Resonance

Anne Bogart's picture

I lost count of the times that I have entered a room to find my wife Rena weeping amidst objects or photographs from her past. I watch how she gently and lovingly holds the objects that had once been touched by a cherished family member or gazes longingly at the visages of her children peering out at her from fading color photographs. These artifacts create tremendous resonance in her body and serve as a stimulus to vast landscapes of emotion and memory within her.

Rena’s relationship to her beloved objects is not only poignant but also instructive to me. Contemporary artists are encouraged and persuaded to try to create their own singular, distinctive signature, to be unique, to be novel. And artists are often judged by their capacity to do so. The problem is that none of these objectives feel satisfying or worth my time and effort. What matters more to me is that the work stimulates and has substantial resonance.

The word resonance comes from Latin and means to “re-sound” or to “sound together.” In general the word is understood as a quality that makes something personally meaningful or important. In music, resonance is a sound or vibration produced in one object that is caused by the sound or vibration produced in another. Most musical instruments cause resonance, a quality of sound that stays loud, clear and deep for a long time. It seems somehow significant that in music the decrease of resonance is called dullness.

Resonance is also a common thread that runs through most branches of physics and denotes a vibrating system or external force that drives another one to oscillate at greater amplitude. Without resonance we would not have radio or television, music or playground swings. In some cases resonance is easy to perceive. We can observe the movement that causes an object to sway back and forth or up or down as in the motion of a swing on a playground or the vibration in a guitar string. This motion, in physics, is called oscillation. The oscillation of electrons on a molecular level is far less easy to observe and cannot be perceived without measuring instruments.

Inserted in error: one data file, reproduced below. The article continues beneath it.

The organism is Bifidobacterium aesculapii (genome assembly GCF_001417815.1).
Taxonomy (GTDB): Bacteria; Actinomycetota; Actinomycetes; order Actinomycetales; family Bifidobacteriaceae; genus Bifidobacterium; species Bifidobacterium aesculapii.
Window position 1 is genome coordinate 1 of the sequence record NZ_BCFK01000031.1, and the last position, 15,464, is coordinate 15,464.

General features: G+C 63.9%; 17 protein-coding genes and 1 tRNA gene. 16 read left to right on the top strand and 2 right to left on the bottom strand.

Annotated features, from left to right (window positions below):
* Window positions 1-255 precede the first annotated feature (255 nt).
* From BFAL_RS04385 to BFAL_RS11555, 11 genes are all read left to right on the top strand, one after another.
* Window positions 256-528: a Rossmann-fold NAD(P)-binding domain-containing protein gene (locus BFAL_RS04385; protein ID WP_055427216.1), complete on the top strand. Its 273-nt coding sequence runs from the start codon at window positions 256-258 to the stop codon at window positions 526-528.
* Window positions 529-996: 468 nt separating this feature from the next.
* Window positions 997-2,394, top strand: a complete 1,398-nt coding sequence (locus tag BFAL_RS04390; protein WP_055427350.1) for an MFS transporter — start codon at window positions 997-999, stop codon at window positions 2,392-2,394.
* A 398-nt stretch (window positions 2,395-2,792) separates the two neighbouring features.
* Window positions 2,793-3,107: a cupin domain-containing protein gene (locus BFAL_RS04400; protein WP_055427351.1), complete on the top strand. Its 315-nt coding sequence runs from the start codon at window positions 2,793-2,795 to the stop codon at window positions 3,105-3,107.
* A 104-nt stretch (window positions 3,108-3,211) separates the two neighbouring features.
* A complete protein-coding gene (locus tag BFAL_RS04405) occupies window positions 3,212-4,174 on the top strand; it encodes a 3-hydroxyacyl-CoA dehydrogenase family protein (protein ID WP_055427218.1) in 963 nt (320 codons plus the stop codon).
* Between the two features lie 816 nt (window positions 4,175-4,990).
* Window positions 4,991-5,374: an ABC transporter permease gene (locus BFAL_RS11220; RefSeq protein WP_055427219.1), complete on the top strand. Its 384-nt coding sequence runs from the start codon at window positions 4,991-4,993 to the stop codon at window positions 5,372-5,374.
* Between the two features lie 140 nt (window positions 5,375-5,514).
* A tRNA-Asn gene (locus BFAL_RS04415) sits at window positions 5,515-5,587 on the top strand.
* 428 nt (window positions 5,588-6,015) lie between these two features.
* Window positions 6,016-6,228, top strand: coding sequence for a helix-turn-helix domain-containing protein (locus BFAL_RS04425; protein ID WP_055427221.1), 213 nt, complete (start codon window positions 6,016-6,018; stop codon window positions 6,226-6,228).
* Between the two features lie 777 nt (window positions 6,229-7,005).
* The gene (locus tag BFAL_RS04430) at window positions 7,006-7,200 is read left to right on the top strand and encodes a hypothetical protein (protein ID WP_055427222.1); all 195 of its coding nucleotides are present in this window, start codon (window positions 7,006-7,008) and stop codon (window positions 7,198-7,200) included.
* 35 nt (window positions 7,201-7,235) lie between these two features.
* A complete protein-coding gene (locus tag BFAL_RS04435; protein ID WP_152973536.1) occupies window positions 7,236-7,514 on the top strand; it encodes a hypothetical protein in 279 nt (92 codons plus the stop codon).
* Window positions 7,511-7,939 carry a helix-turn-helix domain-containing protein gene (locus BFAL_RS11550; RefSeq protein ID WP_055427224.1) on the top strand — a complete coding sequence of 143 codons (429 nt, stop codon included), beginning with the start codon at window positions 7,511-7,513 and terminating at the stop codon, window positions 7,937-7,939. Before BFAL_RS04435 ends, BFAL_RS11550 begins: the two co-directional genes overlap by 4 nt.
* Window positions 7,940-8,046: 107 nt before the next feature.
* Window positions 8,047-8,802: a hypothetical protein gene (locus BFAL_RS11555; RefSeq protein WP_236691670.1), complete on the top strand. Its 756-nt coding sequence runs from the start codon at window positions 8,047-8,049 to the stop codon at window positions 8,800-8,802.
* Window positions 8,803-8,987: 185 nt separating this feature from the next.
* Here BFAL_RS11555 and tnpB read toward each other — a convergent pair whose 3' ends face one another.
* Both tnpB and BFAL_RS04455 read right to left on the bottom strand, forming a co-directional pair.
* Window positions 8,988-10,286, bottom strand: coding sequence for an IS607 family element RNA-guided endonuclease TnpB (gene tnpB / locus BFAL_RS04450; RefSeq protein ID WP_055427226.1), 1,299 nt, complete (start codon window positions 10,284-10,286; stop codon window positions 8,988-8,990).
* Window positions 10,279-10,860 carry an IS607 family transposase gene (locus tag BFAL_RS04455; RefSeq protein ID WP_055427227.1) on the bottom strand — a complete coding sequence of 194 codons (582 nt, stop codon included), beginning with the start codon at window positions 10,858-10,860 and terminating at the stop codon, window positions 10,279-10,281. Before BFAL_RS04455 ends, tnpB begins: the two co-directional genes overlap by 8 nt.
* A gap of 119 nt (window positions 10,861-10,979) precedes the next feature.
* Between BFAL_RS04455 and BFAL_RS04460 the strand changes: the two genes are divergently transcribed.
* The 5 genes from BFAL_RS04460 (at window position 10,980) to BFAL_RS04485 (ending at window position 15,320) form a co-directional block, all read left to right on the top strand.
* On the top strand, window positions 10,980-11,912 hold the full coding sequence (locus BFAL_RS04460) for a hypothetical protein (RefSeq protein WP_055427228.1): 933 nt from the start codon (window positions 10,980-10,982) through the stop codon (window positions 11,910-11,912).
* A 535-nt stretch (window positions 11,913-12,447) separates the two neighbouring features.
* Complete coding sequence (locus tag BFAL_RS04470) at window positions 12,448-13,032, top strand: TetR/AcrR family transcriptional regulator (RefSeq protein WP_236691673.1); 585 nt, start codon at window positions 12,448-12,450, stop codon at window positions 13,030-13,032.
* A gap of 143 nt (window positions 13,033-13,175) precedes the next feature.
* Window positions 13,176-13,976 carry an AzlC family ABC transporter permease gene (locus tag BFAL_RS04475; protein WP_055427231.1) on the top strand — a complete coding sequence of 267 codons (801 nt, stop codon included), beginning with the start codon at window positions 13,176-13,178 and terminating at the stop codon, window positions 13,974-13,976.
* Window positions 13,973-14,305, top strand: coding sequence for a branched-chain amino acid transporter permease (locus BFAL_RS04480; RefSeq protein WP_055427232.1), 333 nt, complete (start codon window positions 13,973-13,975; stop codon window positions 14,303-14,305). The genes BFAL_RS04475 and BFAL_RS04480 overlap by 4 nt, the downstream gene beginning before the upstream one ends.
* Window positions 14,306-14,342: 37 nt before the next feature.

In any field, resonance implies evoking a response. Perhaps it is instructive to look at the theater and resonance from the context of physics. Is it possible to generate stage moments that are filled with infectious oscillations that can propel intensified parallel oscillations in an audience? As in physics can we examine the theater’s power to stimulate resonance from one entity into another? Can the actor, the words and the actions vibrate and compel a second entity, the receiver or the spectator, also into vibrational motion? The musical Hamilton has had an uncanny resonance that spread widely. Is it perhaps also true that, as in music, a production that does not achieve this oscillating resonance in the audience results in dullness?

In physics, oscillations can build up rapidly to very high levels and if some are not removed, objects begin to break, causing bridges to collapse and helicopters to burst into pieces. In the performing arts, we set up a vibration from the stage that carries into the body and imagination of the observer, the audience. We want to create stage moments that resonate in the audience. But we are also responsible for the quantities and qualities of these oscillations, of this resonance. Much like early Nazi rallies, Donald Trump’s rallies build up oscillations and resonances in the audience that release permission for violence and a celebration of intolerance. This is a frightening current development that we must attend to closely.